Next week is National Locum Tenens Week! Leading up to our celebrations, we’re sharing stories about locum tenens healthcare providers. For updates during #LocumTenensWeek, follow us on Twitter.
Nurse practitioners (NPs) truly are the changing face of healthcare. With an increased focus on providing care within the community, our healthcare system continues to need an increased number of locum tenens NPs to treat patients in every specialty. According to a report by the congressional Office of Technology Assessment (OTA), nurse practitioners are able to provide 80 percent of the care and services that physicians provide. Not only that, but they are able to offer up to 90 percent of physician services in primary care and pediatrics.
In a 2010 report, the Institute of Medicine (IOM) made it clear that advanced-practice nurses are vital to our changing healthcare system. The report says, “The healthcare system needs to tap into the capabilities of advanced-practice nurses to meet the increased demand for primary care.”
Here are just five of many ways that locum tenens NPs are changing healthcare for the better:
1. Solving the Physician Shortage
We are used to hearing about the critical nursing shortage in our country, but few realize that the shortage of physicians is just as severe. No area of the healthcare system has been hurt more by the physician shortage than primary care.
According to the Association of American Medical Colleges (AAMC), the United States will experience a shortage of 40,800 to 104,900 physicians by 2030. If we are able to effectively incorporate advanced-practice nurses and physician assistants into the system, that shortage could drop to just 6,400. The healthcare system is already on the right track. Recent changes to the scope of NP practice have made them more versatile — and in more demand — than ever before.
2. Managing Chronic Conditions
Nurse practitioners are now incorporated into all areas of healthcare, from emergency departments to the operating room. However, one area in which locum tenens NPs are especially needed is chronic condition management. NPs are masters at managing multiple chronic conditions, as they are able to spend more time with their patients than traditional physicians.
Patti Thomas, RN, MSN, FNP-C, said that this is a huge factor in patient satisfaction.
“There are so many benefits to having midlevel providers deliver primary care. It gives more people access to high-quality, lower-cost healthcare,” she shared. “And studies show increased patient satisfaction as nurse practitioners spend more time taking histories, giving physicals, and explaining things to their patients.”
The owner of Temple Medical Clinic, Lori Hudson, RN, FNP-C, told the Atlanta Journal-Constitution that nurse practitioners are able to focus on the whole person, not simply one diagnosis. This is crucial for managing complicated chronic conditions.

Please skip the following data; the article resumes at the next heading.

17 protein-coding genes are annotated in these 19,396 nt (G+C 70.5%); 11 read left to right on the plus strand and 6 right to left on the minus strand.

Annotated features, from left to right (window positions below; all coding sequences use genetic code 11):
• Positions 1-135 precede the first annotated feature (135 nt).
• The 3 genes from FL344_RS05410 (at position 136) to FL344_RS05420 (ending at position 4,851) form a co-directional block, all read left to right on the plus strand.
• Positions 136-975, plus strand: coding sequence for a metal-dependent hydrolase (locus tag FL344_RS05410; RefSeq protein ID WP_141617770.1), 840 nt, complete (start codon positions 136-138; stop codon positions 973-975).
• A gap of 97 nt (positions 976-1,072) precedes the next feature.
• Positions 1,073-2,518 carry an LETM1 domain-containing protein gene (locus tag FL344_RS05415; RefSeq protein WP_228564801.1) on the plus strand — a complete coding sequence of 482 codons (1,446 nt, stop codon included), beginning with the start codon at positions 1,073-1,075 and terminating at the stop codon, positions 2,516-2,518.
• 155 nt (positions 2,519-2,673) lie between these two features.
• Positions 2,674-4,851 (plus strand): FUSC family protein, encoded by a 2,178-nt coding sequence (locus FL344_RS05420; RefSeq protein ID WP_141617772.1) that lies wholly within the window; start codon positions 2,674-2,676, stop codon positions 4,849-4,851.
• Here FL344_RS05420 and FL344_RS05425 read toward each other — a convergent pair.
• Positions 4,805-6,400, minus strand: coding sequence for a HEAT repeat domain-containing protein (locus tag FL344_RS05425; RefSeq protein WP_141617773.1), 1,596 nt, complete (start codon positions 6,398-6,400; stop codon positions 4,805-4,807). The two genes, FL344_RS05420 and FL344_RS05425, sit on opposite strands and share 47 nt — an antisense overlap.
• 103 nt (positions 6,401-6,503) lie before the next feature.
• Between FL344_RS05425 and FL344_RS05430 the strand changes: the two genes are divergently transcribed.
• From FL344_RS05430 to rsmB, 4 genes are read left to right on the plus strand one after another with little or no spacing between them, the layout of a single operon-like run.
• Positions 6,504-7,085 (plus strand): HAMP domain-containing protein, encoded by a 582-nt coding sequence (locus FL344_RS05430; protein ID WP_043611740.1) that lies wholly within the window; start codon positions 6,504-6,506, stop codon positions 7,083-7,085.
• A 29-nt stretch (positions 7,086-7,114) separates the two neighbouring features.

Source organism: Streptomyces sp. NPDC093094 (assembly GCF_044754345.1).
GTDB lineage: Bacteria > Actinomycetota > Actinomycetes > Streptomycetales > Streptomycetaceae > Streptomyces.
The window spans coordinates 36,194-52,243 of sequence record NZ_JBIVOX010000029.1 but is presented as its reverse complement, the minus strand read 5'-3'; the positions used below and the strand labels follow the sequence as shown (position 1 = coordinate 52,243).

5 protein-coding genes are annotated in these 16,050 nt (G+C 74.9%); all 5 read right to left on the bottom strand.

“Health and wellness are a growing part of my practice,” Hudson shared. “I’m not going to tell a diabetic patient to just take a pill; I’m going to tell him 10 other things he needs to do to get better, and I’m going to follow up with phone calls to check on his progress.”
3. Saving Healthcare Dollars
While the fees vary from state to state, locum tenens NPs provide the same quality care as a physician for a fraction of the cost. Nurse-managed health centers and retail clinics, such as primary care offered in a pharmacy, have help advanced-practice nurses care for their patients without requiring them to pay a typical hospital copay.
4. Bringing Care to Rural Populations
Long wait times and expensive bills can be barriers to healthcare for everyone, but what if your nearest hospital is hours away? Rural populations have been especially hit hard by the physician shortage, and nurse practitioners can help ease that burden.
Currently, there are more than 58 million Americans who live in areas without a sufficient number of primary care clinics. These areas, known as Health Professional Shortage Areas (HPSAs), desperately need advanced-practice nurses. By taking advantage of nurse-managed health centers, HPSAs are able to bring healthcare to underserved populations without relying solely on physicians.
5. Changing Practice Laws
Unfortunately, it has taken far too long for nurse practitioners to be recognized as autonomous practitioners. Because each state differs in their licensing laws, understanding where NPs fit within the healthcare system has become confusing.
According to the IOM’s 2010 report, inconsistent policies and Medicare reimbursement plans have prevented advanced-practice nurses from “responding effectively to rapidly changing healthcare settings and an evolving healthcare system. These barriers need to be overcome to ensure that nurses are well-positioned to lead change and advance health.”
As nurse practitioners begin to gain the recognition they deserve, policy makers are taking notice. The Affordable Care Act (ACA) was very clear about incorporating advanced-practice nurses into all areas of healthcare. The ACA authorized spending $11 billion on federally qualified health centers (FQHCs), as well as $500 million on nurse-managed clinics. This change alone gave nurse practitioners the chance to see an additional 94,000 patients.
Locum tenens nurse practitioners have begun to change the way the healthcare system functions. As the scope of their practice widens and more facilities begin to recognize the benefits of staffing NPs, the demand for advanced-practice nurses will continue to increase.
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A version of this article originally appeared on Clinician1.